Search for dissertations about: "water rights"

Showing result 1 - 5 of 21 swedish dissertations containing the words water rights.

  1. 1. Access to water Rights, obligations and the Bangalore situation

    University dissertation from Linköping : Linköping University Electronic Press

    Author : Jenny T. Grönwall; Johan Hedrén; Julie Wilk; Srinivasan Janakarajan; [2008]
    Keywords : NATURVETENSKAP; NATURAL SCIENCES; access to water; rights; human rights; water rights; India; Bangalore; tillgång till vatten; rättigheter; mänskliga rättigheter; vattenrättigheter; Indien; Bangalore; INTERDISCIPLINARY RESEARCH AREAS Water in nature and society; TVÄRVETENSKAPLIGA FORSKNINGSOMRÅDEN Vatten i natur och samhälle;

    Abstract : The city of Bangalore in southern India is undergoing rapid urbanisation and administrative transition. Its growth puts pressure on the available water sources – being mainly the disputed inter-State River Cauvery and the hard-rock aquifers – with ensuing problems of access. READ MORE

  2. 2. Managing agricultural nutrient leaching within the EC Water Framework Directive in Sweden

    University dissertation from Linköping : Linköping University Electronic Press

    Author : Anna-Lena Bratt; Linköpings universitet.; Linköpings universitet.; [2003]
    Keywords : NATURVETENSKAP; NATURAL SCIENCES; nutrient leaching; agricultural pollution; C Water Framework Directive; water quality; legislation; övergödning; lantbruk; INTERDISCIPLINARY RESEARCH AREAS Water in nature and society; TVÄRVETENSKAPLIGA FORSKNINGSOMRÅDEN Vatten i natur och samhälle;

    Abstract : Agricultural management practices geared towards reducing nutrient leaching are in focus for the research presented in this thesis. Critical measures for reducing diffuse pollution from the agricultural sector depend on decisions of individual farmers. READ MORE

  3. 3. To Have and to Hold: Continuity and change in property rights institutions governing water resources among the Meru of Tanzania and the BaKgatla in Botswana; 1925-2000

    University dissertation from Almqvist & Wiksell International

    Author : Ellen Hillbom; Lund University.; Lunds universitet.; [2003]
    Keywords : SAMHÄLLSVETENSKAP; SOCIAL SCIENCES; institutional change; Botswana; institutions; Kgatleng; Meru; natural resources; property rights; Tanzania; Sub-Saharan Africa; water; Social and economic history; Ekonomisk och social historia;

    Abstract : Allocation, control, and management of natural resources are issues that absorb researchers within both the social and natural sciences. This study deals with such research questions as well as with one of the most fundamental issues in Economic History – namely institutional change. READ MORE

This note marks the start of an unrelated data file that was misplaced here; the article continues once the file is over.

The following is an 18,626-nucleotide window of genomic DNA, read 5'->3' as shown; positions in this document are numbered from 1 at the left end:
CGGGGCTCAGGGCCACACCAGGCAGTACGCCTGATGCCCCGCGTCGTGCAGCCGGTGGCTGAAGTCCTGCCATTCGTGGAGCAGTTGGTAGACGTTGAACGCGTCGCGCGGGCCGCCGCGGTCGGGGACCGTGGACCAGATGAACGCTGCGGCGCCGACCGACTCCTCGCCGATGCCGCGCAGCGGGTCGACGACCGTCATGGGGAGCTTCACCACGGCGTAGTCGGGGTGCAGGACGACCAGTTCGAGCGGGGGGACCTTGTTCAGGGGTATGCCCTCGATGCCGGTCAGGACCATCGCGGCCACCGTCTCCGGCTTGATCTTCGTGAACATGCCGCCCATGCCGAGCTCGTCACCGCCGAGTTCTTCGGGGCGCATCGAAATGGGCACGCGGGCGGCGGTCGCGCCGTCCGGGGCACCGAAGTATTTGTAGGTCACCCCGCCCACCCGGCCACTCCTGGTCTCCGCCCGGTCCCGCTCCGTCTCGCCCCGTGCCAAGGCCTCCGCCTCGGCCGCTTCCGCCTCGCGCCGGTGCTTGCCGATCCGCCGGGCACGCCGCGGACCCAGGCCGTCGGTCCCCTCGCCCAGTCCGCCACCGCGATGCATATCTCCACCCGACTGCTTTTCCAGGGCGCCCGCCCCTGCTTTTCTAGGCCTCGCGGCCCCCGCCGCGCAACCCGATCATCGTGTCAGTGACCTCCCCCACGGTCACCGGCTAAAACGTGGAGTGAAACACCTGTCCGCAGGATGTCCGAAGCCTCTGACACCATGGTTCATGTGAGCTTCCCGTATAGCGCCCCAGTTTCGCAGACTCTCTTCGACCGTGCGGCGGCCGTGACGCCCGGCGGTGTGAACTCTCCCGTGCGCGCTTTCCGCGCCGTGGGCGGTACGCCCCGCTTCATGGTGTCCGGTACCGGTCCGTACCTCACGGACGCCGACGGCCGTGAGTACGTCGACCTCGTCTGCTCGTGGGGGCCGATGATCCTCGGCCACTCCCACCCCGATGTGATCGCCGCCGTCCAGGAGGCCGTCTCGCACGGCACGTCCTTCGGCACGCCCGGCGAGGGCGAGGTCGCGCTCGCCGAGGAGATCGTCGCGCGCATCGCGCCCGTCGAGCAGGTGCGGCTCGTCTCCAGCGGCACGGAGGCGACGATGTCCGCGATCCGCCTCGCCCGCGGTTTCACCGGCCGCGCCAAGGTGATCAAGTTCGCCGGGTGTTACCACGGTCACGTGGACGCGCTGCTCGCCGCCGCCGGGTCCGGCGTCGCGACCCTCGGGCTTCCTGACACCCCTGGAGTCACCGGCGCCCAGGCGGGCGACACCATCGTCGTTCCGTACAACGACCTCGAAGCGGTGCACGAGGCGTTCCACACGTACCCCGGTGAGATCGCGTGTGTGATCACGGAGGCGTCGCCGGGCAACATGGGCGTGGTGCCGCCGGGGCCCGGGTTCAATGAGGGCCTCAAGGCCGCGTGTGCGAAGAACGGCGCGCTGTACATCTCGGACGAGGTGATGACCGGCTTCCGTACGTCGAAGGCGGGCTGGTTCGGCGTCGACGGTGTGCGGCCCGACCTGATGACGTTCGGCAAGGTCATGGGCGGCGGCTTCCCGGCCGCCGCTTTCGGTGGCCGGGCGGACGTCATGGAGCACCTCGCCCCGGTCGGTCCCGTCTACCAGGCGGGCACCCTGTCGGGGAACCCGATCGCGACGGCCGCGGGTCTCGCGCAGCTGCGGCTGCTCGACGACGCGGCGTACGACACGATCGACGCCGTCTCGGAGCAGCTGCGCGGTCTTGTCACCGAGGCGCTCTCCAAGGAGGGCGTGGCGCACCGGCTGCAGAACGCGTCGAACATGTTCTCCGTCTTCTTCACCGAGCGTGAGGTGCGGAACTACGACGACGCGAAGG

4. 4. Who cares about water? : A study of household water development in Sukumaland, Tanzania

    University dissertation from Linköping : Linköpings universitet

    Author : Jan-Olof Drangert; Linköpings universitet.; Linköpings universitet.; [1993]
    Keywords : SAMHÄLLSVETENSKAP; SOCIAL SCIENCES; INTERDISCIPLINARY RESEARCH AREAS; TVÄRVETENSKAPLIGA FORSKNINGSOMRÅDEN;

    Abstract : This is a study of the incentives and constraints which bear upon people's ability to improve access to and quality of household water through their own cooperative and household efforts. The focus is on activities that are managed and controlled in the community and involve human and physical resources. READ MORE

  5. 5. Thirsting for Credible Commitments. How Secure Land Tenure Affects Access to Drinking Water in sub-Saharan Africa

    University dissertation from Göteborg : University of Gothenburg

    Author : Martin Sjöstedt; Göteborgs universitet.; Gothenburg University.; [2008]
    Keywords : SAMHÄLLSVETENSKAP; SOCIAL SCIENCES; property rights; land tenure; water; credible commitments; history of play; tying the grabbing hand; sub-Saharan Africa; institutions;

    Abstract : Abstract The argument developed in this dissertation contends that access to drinking water is closely related to the institutional arrangements under which land is managed. However, while previous research goes astray in definitional debates over which form of land tenure – customary systems, state control, or private titles – best promotes increased water coverage levels, the argument here is that to be truly secure and stimulate citizen investments – in for example water infrastructure, wells, and housing – land tenure needs the backing of a credible governmental commitment. READ MORE